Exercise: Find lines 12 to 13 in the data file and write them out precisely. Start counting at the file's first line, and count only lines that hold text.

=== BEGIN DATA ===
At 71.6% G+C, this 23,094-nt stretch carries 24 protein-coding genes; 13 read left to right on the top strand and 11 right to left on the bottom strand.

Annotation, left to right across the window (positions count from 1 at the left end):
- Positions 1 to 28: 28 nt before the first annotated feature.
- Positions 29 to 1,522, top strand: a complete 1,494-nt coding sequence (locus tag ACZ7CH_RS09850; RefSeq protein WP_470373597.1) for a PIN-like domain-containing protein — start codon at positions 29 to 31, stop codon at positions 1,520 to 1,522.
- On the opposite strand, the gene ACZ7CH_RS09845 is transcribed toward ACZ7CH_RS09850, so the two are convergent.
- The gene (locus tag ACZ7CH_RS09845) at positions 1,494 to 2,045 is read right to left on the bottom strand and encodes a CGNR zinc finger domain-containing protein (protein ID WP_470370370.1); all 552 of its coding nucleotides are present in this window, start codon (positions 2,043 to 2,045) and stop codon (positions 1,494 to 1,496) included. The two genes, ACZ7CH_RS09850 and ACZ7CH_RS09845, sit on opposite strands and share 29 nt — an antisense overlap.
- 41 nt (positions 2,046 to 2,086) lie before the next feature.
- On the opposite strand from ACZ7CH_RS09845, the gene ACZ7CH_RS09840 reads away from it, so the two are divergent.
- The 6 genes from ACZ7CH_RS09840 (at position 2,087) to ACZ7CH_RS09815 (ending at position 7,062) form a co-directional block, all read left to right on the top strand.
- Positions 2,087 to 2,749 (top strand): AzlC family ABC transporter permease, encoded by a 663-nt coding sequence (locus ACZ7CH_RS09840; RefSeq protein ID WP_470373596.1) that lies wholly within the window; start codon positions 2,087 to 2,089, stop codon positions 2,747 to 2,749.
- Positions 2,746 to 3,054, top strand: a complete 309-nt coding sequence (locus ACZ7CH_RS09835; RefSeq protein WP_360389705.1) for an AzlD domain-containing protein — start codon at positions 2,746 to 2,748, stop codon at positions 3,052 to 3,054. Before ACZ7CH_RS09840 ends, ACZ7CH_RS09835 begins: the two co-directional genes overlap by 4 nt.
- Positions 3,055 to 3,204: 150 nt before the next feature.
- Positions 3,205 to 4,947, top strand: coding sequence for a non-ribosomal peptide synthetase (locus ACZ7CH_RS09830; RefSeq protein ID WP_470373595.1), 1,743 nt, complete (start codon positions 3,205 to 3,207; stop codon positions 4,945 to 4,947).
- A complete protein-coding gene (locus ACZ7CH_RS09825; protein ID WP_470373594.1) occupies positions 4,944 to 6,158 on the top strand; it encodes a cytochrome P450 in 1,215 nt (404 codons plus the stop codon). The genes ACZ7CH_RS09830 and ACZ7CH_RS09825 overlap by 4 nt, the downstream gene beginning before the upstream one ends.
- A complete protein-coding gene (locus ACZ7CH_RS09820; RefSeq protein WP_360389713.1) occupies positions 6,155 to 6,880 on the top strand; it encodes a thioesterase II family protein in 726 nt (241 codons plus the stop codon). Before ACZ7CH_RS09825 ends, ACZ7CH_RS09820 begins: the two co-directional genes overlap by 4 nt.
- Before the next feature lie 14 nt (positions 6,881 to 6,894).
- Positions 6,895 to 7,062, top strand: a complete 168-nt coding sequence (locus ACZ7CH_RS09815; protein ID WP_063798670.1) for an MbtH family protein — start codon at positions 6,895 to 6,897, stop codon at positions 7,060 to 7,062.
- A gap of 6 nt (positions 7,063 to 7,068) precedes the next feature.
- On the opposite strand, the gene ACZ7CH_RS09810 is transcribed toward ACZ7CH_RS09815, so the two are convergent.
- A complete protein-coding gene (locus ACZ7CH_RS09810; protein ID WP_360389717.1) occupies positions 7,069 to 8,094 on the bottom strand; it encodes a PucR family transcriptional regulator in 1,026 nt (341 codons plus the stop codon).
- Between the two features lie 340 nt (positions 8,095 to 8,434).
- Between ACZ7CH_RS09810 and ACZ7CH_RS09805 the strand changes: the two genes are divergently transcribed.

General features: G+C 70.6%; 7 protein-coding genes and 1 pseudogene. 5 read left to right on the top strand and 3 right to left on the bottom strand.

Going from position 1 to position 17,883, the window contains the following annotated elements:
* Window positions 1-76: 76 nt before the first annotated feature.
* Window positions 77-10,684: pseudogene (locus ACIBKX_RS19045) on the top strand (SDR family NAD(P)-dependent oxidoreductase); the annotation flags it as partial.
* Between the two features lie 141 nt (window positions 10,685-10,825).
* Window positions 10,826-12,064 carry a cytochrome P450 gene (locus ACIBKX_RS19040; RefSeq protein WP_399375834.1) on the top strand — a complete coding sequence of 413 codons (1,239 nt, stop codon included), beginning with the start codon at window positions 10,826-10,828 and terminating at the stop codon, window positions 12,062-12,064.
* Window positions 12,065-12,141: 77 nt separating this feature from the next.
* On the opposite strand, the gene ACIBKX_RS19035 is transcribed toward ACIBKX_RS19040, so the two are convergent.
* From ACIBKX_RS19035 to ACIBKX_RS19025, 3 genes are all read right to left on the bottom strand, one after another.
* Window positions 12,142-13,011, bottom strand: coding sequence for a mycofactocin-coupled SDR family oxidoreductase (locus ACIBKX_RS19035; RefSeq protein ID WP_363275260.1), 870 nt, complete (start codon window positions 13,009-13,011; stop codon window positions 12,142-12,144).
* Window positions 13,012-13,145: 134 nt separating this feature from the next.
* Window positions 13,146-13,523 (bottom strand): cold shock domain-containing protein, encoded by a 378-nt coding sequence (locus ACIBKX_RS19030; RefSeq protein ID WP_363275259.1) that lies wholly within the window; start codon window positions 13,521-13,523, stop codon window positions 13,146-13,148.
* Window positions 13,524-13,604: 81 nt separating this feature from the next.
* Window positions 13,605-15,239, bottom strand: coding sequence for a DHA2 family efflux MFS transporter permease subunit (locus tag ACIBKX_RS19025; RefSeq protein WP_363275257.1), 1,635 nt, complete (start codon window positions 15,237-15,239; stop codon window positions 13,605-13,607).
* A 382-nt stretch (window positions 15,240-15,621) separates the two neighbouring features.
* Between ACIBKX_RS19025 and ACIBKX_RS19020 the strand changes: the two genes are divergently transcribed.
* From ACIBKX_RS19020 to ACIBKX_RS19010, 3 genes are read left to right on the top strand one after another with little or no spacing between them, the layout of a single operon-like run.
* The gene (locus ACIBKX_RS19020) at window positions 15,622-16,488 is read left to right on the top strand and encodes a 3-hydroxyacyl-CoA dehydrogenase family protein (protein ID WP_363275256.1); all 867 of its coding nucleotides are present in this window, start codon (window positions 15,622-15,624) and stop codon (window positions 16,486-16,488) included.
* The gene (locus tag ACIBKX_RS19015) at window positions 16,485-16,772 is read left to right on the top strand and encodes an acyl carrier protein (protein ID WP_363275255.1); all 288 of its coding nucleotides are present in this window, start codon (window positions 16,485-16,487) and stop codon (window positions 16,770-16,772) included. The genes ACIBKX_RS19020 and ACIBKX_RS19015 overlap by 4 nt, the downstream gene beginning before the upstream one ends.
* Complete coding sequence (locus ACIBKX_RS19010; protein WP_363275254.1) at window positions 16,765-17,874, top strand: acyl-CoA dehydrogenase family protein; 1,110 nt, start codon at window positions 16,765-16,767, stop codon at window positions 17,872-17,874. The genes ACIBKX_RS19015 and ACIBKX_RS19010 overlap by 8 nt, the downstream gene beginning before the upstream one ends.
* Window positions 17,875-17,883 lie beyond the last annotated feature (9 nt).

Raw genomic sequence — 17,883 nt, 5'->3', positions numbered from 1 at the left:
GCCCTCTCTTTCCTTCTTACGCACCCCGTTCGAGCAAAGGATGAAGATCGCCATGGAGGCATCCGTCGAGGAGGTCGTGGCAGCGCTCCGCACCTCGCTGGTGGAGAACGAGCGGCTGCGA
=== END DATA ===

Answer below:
- Positions 3,055 to 3,204: 150 nt before the next feature.
- Positions 3,205 to 4,947, top strand: coding sequence for a non-ribosomal peptide synthetase (locus ACZ7CH_RS09830; RefSeq protein ID WP_470373595.1), 1,743 nt, complete (start codon positions 3,205 to 3,207; stop codon positions 4,945 to 4,947).